Collaborator Contribution Lenne spent a sabbatical in my lab where he learnt the experimental system. He is now back in Marseille and we continue the collaboration we initiated during his stay here. He is making significant contributions to the analysis and modelling of the experimental data
Impact For the moment, only joint grant applications
Start Year 2017
 
Description Role of extracellular environment in symmetry breaking 
Organisation Swiss Federal Institute of Technology in Lausanne (EPFL)
Department Laboratory of Stem Cell Bioengineering
Country Switzerland 
Sector Academic/University 
PI Contribution We have provided the basic experimental system
Collaborator Contribution They are providing their engineering abilities and materials.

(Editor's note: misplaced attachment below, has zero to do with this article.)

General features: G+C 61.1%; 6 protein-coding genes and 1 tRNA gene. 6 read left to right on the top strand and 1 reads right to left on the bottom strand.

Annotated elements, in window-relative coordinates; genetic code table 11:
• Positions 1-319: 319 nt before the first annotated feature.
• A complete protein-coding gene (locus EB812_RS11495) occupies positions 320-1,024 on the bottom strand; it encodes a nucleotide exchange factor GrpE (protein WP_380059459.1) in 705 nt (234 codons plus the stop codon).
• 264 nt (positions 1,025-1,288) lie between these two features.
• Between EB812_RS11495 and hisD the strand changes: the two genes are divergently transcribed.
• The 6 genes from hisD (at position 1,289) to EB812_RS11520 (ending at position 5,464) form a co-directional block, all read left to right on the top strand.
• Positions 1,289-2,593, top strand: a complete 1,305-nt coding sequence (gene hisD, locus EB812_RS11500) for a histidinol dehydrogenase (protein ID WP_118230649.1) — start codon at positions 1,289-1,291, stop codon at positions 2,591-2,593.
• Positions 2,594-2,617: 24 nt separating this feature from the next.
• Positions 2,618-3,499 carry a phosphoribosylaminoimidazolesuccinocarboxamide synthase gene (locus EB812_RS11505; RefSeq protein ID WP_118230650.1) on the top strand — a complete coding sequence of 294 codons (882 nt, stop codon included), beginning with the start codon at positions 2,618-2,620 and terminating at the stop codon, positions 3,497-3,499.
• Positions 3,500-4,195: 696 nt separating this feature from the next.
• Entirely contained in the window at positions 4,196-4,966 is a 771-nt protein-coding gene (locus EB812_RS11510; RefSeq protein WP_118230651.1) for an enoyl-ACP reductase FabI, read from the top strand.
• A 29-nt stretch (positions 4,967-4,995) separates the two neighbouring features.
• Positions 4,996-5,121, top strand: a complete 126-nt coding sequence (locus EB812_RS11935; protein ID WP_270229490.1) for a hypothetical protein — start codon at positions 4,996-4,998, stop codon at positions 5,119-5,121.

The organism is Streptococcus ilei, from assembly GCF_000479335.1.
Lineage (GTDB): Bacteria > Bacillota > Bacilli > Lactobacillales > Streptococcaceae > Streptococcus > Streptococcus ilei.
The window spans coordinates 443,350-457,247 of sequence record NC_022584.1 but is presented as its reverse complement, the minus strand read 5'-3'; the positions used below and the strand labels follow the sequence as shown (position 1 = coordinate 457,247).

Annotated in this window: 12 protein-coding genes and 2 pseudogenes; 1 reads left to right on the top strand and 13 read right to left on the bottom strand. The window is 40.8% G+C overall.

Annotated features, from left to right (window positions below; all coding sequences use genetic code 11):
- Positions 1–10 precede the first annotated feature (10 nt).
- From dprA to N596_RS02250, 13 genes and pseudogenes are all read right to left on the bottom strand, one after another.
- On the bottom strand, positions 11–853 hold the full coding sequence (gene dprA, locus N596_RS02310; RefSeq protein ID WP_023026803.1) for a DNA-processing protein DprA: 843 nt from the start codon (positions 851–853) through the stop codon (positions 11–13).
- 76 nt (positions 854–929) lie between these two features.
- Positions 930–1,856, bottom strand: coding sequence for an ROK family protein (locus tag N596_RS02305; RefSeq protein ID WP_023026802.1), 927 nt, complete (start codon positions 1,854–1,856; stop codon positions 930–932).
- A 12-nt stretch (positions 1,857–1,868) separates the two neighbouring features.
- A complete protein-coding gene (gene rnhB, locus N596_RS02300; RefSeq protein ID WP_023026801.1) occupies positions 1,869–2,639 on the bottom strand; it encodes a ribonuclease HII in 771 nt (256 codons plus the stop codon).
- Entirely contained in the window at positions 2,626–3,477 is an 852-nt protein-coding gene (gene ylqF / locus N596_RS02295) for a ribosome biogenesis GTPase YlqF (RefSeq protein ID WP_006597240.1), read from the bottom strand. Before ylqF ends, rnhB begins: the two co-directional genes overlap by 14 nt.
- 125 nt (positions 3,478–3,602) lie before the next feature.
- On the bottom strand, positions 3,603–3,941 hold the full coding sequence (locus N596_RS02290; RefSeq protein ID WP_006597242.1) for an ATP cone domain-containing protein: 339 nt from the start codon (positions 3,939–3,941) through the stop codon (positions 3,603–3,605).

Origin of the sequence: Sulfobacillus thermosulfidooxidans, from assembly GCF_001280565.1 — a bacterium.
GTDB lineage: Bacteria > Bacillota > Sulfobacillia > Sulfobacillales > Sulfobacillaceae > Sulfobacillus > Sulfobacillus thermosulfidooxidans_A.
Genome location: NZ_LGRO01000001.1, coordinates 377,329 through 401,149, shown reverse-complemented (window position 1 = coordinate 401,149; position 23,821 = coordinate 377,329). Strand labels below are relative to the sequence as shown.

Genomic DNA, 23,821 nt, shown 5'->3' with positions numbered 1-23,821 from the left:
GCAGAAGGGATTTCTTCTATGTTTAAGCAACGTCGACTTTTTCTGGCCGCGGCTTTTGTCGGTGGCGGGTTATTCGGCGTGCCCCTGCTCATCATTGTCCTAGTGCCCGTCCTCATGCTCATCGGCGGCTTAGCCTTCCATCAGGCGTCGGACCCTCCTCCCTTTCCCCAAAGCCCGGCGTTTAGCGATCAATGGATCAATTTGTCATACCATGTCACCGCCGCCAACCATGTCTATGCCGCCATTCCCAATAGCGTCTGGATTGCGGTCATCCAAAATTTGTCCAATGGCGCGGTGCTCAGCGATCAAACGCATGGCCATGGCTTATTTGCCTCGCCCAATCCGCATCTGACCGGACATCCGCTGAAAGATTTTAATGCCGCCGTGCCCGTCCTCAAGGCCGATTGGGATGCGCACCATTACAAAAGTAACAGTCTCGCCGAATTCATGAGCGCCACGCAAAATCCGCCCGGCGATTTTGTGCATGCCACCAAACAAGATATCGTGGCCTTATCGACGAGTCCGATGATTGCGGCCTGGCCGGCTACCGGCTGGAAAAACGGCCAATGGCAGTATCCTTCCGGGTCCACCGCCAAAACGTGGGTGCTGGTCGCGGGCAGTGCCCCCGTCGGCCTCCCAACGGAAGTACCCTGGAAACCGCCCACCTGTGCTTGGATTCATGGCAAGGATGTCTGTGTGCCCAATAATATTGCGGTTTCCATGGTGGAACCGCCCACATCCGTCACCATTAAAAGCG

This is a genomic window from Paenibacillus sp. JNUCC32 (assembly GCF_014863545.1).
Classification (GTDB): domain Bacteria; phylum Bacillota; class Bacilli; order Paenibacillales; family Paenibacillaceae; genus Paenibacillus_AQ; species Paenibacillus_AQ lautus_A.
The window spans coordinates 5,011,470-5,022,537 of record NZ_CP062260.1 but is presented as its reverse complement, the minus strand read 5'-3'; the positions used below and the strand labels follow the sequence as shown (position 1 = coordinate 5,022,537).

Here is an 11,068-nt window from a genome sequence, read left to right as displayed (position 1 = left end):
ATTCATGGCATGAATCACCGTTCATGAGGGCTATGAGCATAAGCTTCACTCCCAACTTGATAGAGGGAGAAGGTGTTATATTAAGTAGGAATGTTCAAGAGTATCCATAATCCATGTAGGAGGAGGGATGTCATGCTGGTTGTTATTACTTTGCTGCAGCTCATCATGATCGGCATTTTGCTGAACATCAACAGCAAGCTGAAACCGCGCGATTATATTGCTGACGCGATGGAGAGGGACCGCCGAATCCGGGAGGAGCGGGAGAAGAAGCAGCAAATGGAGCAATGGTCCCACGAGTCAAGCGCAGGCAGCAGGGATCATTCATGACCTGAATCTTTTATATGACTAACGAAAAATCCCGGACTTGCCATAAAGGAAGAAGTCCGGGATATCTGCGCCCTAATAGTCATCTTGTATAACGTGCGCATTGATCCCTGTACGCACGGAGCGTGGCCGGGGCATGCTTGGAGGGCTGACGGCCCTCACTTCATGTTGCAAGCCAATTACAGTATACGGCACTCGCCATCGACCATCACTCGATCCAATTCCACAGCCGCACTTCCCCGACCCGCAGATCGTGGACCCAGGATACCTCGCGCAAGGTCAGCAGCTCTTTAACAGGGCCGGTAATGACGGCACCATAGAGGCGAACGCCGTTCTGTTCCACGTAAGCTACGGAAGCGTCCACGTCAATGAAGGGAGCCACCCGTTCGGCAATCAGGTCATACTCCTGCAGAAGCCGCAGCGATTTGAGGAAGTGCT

Impact The collaboration is interdisciplinary as it involves building bridges between Engineering, Physics and Biology. It also is leading to some patents and the possibility of a start up.
Start Year 2015
 
Title Human polarized three dimensional cellular aggregates 
Description Aggregates of defined numbers of human ES cells which, under defined culture conditions undergo gastrulation like movements and generate a mammalian body plan 
IP Reference GB1815439.3 
Protection Patent application published
Year Protection Granted 2018
Licensed No
Impact None yet beyond discussions following some commercial interest
 
Title Polarized three dimensional cellular aggregates 
Description Aggregates of defined numbers of mouse ES cells which, under defined culture conditions undergo gastrulation like movements and generate a mammalian body plan. 
IP Reference GB1815438.5 
Protection Patent application published
Year Protection Granted 2018
Licensed No
Impact There is interest from some pharmaceutical and stem cell companies